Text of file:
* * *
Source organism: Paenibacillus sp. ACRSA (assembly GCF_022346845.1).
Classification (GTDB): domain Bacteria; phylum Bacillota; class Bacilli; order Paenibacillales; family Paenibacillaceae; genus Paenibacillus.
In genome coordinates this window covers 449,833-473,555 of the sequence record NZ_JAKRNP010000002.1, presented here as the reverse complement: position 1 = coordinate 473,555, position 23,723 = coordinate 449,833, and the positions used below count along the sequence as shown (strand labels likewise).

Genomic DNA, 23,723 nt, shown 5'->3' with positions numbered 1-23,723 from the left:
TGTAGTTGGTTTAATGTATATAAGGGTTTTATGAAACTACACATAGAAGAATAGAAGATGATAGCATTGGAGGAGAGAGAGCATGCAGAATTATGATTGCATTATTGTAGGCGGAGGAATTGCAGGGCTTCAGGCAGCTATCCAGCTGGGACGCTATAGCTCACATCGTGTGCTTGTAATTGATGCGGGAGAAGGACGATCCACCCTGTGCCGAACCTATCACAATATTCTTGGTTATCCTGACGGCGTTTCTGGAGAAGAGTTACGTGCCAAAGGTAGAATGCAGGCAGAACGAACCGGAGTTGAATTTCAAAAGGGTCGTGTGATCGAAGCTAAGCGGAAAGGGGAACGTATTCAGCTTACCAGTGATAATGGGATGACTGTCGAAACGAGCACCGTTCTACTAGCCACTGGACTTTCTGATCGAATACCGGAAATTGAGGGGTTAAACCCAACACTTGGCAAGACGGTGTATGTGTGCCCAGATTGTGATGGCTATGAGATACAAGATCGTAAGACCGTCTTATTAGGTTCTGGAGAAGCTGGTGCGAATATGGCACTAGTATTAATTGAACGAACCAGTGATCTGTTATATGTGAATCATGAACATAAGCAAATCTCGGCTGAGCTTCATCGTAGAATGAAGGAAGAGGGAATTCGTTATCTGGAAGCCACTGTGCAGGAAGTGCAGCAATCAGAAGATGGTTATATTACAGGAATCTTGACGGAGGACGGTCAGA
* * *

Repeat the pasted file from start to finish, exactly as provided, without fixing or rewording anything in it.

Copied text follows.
Source organism: Paenibacillus sp. ACRSA (assembly GCF_022346845.1).
Classification (GTDB): domain Bacteria; phylum Bacillota; class Bacilli; order Paenibacillales; family Paenibacillaceae; genus Paenibacillus.
In genome coordinates this window covers 449,833-473,555 of the sequence record NZ_JAKRNP010000002.1, presented here as the reverse complement: position 1 = coordinate 473,555, position 23,723 = coordinate 449,833, and the positions used below count along the sequence as shown (strand labels likewise).

Genomic DNA, 23,723 nt, shown 5'->3' with positions numbered 1-23,723 from the left:
TGTAGTTGGTTTAATGTATATAAGGGTTTTATGAAACTACACATAGAAGAATAGAAGATGATAGCATTGGAGGAGAGAGAGCATGCAGAATTATGATTGCATTATTGTAGGCGGAGGAATTGCAGGGCTTCAGGCAGCTATCCAGCTGGGACGCTATAGCTCACATCGTGTGCTTGTAATTGATGCGGGAGAAGGACGATCCACCCTGTGCCGAACCTATCACAATATTCTTGGTTATCCTGACGGCGTTTCTGGAGAAGAGTTACGTGCCAAAGGTAGAATGCAGGCAGAACGAACCGGAGTTGAATTTCAAAAGGGTCGTGTGATCGAAGCTAAGCGGAAAGGGGAACGTATTCAGCTTACCAGTGATAATGGGATGACTGTCGAAACGAGCACCGTTCTACTAGCCACTGGACTTTCTGATCGAATACCGGAAATTGAGGGGTTAAACCCAACACTTGGCAAGACGGTGTATGTGTGCCCAGATTGTGATGGCTATGAGATACAAGATCGTAAGACCGTCTTATTAGGTTCTGGAGAAGCTGGTGCGAATATGGCACTAGTATTAATTGAACGAACCAGTGATCTGTTATATGTGAATCATGAACATAAGCAAATCTCGGCTGAGCTTCATCGTAGAATGAAGGAAGAGGGAATTCGTTATCTGGAAGCCACTGTGCAGGAAGTGCAGCAATCAGAAGATGGTTATATTACAGGAATCTTGACGGAGGACGGTCAGA